An Athlete's Guide to Summer Workout Safety

Running is both your skin's best friend (that rosy sheen) and its worst enemy (sun damage, sweat-induced acne). And need we even mention a runner's camera-unready feet, with unsightly calluses and lurking fungi? Since you're not going to hang up your running shoes as a skin-saving strategy, take these steps to keep your epidermis—from tender toes to the tips of your ears—safe, healthy, and well cared for. (Don't forget to prevent dehydration! Try these Foods That Keep You Hydrated.)

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Be Sun Smart

A scary but not entirely surprising 2006 Archives of Dermatology study found marathoners may be at increased risk of malignant melanoma. Sure, you could run after dark or indoors to avoid frequent, unprotected sun exposure. But that's both impractical and not much fun. Better to be consistent about applying sunscreen to vulnerable areas, says Elizabeth K. Hale, M.D., an associate professor of dermatology at New York University School of Medicine and a marathoner. "I see a lot of runners with squamous-cell carcinoma, a form of skin cancer that typically occurs on chronically exposed areas like the hands, neck, and ear tips," she says. To (Read about one runner's story battle with skin cancer and his Tips to Avoid Sun Overexposure.)

Protect yourself: Find—and diligently use—sunscreen that works for you. (Those marathoners in the study? Only about half of them reported using sunscreen regularly.) Look for a lightweight, oil-free, broad-spectrum (blocking both UVA and UVB rays) product. A stick is good for your face, as it is less likely to drip and sting your eyes. A hat and sunglasses add extra protection, as do commonsense measures like wearing UV-blocking clothing (check labels for an Ultraviolet Protection Factor rating) and avoiding high-noon runs. To combat the high temperatures, follow these 3 Easy Ways to Stay Cool.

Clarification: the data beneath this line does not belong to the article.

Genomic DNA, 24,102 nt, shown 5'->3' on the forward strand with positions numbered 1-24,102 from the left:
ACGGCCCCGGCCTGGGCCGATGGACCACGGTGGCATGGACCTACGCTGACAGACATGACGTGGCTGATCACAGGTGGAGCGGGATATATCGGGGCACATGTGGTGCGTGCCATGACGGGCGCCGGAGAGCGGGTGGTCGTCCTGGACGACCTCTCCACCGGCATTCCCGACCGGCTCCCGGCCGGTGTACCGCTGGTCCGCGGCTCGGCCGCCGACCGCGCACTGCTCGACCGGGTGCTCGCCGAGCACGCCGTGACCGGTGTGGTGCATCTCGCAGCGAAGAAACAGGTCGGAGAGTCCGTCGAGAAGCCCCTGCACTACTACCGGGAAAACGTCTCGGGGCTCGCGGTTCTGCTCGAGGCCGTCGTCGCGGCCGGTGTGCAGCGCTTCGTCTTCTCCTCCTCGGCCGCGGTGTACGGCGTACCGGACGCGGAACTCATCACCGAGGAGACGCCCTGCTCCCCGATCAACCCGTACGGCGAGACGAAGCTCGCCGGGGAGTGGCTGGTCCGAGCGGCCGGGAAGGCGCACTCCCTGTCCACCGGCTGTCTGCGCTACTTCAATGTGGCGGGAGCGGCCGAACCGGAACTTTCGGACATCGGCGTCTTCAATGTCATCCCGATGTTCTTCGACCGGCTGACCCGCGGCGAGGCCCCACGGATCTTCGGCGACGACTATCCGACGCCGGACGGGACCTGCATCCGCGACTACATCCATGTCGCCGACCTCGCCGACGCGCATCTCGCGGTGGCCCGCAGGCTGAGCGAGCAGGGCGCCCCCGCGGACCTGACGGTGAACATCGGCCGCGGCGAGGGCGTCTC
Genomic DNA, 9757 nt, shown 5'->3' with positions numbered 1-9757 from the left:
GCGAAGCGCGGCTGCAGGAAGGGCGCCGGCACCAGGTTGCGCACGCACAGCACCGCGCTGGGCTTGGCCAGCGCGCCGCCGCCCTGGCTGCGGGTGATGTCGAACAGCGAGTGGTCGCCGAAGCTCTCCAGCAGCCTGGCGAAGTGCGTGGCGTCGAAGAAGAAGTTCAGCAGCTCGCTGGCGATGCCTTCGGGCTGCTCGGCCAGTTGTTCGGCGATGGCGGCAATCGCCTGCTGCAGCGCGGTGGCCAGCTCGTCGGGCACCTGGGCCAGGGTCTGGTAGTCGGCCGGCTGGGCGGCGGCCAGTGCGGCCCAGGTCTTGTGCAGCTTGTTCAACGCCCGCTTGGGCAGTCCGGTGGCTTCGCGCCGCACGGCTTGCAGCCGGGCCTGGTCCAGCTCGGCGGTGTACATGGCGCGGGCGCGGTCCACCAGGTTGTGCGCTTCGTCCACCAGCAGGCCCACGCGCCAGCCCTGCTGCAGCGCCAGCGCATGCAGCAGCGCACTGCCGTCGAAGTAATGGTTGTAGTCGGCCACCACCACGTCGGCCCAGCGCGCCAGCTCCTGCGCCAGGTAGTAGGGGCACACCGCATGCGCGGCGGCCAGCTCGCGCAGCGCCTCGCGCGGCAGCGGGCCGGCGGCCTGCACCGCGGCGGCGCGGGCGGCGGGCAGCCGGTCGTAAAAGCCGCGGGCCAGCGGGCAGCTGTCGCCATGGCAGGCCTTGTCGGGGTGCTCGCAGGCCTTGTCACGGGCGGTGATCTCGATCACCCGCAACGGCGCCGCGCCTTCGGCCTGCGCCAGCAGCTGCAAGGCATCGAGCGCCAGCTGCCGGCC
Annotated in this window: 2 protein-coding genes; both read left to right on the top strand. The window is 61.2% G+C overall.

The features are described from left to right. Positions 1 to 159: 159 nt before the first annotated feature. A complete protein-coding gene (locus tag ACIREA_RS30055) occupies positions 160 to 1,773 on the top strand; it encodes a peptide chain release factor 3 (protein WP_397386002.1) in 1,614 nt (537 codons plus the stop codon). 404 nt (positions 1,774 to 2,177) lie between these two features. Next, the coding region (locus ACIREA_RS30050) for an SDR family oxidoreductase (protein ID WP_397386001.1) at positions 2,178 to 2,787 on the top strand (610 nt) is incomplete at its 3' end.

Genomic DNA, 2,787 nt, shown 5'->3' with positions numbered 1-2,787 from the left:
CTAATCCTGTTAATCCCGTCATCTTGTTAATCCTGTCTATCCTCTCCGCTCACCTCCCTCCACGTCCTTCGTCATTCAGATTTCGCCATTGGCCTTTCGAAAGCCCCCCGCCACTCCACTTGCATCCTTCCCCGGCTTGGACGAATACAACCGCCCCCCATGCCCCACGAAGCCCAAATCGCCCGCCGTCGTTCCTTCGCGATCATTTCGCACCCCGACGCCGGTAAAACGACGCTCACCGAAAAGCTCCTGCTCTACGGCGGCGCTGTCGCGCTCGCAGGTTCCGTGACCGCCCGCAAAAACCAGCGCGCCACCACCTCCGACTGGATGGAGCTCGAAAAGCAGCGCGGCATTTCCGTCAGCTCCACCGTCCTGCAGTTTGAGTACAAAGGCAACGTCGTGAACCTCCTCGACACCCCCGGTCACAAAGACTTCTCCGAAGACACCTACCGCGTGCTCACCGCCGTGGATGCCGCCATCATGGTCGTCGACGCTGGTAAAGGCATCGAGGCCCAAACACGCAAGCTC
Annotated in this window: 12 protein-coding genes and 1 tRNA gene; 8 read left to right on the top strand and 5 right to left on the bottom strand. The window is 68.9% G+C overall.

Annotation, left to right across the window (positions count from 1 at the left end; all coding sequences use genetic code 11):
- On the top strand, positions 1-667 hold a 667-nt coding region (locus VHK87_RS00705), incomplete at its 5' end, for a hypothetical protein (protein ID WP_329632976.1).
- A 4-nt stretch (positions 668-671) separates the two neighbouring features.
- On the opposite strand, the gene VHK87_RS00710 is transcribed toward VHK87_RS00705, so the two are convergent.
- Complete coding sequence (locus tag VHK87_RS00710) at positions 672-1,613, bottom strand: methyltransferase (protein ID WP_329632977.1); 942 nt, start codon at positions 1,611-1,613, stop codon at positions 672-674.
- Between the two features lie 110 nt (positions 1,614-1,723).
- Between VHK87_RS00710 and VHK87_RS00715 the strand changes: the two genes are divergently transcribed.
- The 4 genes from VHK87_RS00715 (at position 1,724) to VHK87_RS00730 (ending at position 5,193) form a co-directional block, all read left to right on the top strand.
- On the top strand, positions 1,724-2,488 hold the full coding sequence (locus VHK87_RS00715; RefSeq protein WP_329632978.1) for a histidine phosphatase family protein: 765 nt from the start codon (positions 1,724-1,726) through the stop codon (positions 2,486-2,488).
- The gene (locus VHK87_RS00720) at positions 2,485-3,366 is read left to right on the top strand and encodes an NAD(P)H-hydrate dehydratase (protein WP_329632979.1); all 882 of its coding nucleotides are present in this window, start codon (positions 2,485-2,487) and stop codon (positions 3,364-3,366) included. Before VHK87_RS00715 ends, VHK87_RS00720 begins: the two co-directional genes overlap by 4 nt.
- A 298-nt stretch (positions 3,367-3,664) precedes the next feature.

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Keep Your Feet Happy

Runners tend to have not very pretty feet, thanks to blisters, calluses, and fungus. What you're battling are the twin foot-skin enemies of moisture and friction. "Blisters pop up with what's called fast friction," says Gary A. Pichney, D.P.M., podiatrist at the Institute for Foot and Ankle Reconstruction at Mercy Medical Center in Baltimore. "Slow friction—rubbing in the same spot over time, builds calluses." Meanwhile trapped moisture (e.g., between the toes) can cause what's called maceration, in which the skin looks paler than the surrounding skin and is prone to fungal infections.

Protect yourself: Polypropylene or wool socks wick away moisture, and you can use plain talc or an athlete's foot powder to prevent moisture-triggered fungus attacks. During a long run, a dab of petroleum jelly on blister-prone "hot spots" may help you prevent a pop-up. "Treat popped blisters with tincture of benzoin, available OTC, to speed healing," says Pichney. After your run, remove socks to air your feet. Gently soften and thin calluses with a pumice; if they're so thick that you can see a dark bruise underneath them, which could indicate a wound or infection, see your doctor or podiatrist. Outfit your entire body for the warm weather with our Guide to Summer Workout Gear.

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